Jump to main content

It’s Okay to Talk about Suicide and Mental Health

Suicide Prevention

September 01, 2022

September is National Suicide Prevention Awareness Month. We use this month to reach out to those affected by suicide, raise awareness and connect individuals with suicidal ideation to treatment services. It is also important to ensure that individuals, friends and families have access to the resources they need to discuss suicide prevention.

If you have experienced loss due to suicide, we know this can be emotionally devastating. Often times, adults and children alike feel that they are alone when experiencing mental health issues. According to the National Alliance on Mental Illness (NAMI), 1 in five adults in the U.S. experience mental illness and 17% for youth aged 6-17. Like any other health emergency, it is important to address mental health issues and to support friends and family members who may be struggling and exhibiting warning signs of an illness such as changes in mood, sleep, or appetite or withdrawal from family, friends, and social activities. Adopt an open and compassionate mindset while actively listening when speaking with anyone you feel may be in crisis and encourage them to seek support and treatment.

Mental Health by the Numbers, annual prevalence of mental illness among U.S. adults, by demographic group:

  • Asian: 13.9%
  • Black/African-American: 17.3%
  • American Indian or Alaska Native: 18.7%
  • Multiracial: 35.8%
  • Native Hawaiian or Pacific Islander: 16.6%
  • Hispanic/Latinx: 18.4%
  • White: 22.6%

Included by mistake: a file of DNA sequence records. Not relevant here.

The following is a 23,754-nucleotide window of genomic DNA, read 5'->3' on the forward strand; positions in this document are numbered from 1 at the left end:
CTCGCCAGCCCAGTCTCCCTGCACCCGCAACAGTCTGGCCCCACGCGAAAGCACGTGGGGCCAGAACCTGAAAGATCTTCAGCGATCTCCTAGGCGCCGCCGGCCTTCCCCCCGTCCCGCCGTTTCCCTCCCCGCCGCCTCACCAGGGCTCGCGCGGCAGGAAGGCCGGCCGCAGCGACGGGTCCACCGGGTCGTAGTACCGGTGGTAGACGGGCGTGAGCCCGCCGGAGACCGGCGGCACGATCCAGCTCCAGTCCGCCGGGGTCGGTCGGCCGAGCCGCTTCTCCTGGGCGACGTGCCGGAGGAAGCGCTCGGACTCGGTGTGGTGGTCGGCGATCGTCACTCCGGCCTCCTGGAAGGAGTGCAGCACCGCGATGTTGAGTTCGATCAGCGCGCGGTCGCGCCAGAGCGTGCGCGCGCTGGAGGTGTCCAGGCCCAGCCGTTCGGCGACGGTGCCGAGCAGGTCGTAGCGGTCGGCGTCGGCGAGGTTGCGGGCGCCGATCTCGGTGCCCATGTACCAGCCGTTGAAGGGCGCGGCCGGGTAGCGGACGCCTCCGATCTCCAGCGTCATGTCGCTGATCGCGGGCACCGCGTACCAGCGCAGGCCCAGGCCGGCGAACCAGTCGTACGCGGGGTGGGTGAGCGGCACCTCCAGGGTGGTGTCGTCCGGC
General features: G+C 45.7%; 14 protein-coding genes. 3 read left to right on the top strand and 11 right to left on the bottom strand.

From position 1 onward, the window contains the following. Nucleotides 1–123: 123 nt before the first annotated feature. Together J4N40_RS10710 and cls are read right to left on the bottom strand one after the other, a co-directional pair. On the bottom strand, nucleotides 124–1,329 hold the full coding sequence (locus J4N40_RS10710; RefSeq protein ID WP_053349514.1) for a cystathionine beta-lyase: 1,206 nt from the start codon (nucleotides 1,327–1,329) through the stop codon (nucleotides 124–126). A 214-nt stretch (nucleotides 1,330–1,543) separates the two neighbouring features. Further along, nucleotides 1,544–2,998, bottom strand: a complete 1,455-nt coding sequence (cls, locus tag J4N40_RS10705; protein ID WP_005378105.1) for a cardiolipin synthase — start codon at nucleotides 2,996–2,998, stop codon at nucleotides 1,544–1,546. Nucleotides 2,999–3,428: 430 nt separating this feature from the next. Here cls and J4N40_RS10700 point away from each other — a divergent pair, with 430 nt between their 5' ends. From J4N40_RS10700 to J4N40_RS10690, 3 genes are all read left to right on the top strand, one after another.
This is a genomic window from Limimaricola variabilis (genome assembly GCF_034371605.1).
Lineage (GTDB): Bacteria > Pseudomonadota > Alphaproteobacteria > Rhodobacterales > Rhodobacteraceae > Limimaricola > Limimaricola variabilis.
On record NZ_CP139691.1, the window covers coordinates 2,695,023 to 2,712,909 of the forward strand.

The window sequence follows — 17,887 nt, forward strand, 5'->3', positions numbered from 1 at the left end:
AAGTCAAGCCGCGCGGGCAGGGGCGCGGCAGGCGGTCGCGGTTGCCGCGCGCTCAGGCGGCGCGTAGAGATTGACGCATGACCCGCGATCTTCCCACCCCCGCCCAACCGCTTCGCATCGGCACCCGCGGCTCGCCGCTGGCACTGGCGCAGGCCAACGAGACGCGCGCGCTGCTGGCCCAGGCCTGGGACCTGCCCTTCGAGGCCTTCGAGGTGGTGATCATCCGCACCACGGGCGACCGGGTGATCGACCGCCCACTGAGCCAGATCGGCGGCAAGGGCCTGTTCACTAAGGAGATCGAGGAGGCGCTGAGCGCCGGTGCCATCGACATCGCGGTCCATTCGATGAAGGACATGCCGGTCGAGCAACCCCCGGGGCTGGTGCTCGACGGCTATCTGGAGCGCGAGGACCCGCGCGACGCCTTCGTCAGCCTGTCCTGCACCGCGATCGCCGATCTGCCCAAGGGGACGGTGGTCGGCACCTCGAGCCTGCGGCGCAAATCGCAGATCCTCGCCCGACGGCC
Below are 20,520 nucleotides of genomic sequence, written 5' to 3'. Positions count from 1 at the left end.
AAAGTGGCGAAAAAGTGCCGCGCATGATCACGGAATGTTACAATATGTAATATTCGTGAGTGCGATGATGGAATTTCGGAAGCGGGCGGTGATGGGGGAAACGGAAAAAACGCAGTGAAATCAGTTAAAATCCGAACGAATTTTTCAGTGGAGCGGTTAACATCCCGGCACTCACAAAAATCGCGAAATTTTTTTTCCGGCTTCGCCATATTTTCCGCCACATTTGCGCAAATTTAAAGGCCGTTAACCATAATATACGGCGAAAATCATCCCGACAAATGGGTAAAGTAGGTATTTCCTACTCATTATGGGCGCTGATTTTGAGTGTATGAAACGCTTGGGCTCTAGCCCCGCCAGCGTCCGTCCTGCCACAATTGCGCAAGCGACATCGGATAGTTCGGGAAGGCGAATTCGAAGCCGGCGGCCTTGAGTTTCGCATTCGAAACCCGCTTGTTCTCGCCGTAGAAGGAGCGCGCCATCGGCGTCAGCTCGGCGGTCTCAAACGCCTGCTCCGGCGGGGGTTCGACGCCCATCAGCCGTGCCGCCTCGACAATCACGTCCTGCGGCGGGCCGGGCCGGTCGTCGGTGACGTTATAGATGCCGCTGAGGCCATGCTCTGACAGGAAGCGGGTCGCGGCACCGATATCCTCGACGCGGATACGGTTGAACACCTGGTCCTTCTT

• Lesbian, Gay or Bisexual: 47.4%

“40% of LGBTQ respondents seriously considered attempting suicide in the past twelve months. More than half of transgender and nonbinary youth have seriously considered suicide.”

-The Trevor Project, National Survey on LGBTQ Youth Mental Health 2020

There are two counseling resources available at UNC to both students, faculty, and staff. The UNC Counseling Center offers appointments by calling 970-351-2496 or emailing unccounselingcenter@unco.edu. Additionally, the Psychological Services Clinic offers appointments by calling 970-351-1645.

While suicide prevention is important to address year-round, Suicide Prevention Awareness Month provides a dedicated time to come together with collective passion and strength around a difficult topic. The truth is, we can all benefit from honest conversations about mental health conditions and suicide, because just one conversation can change a life.

Take Action:

For additional education and personal development related to diversity, equity and inclusion, the following resources are available: DEI Education and Resources, DEI and Antiracism Resources from the UNC Libraries, the Education Equity Toolkit from the Colorado Department of Higher Education, and the UNITE workshops for faculty, staff, and students.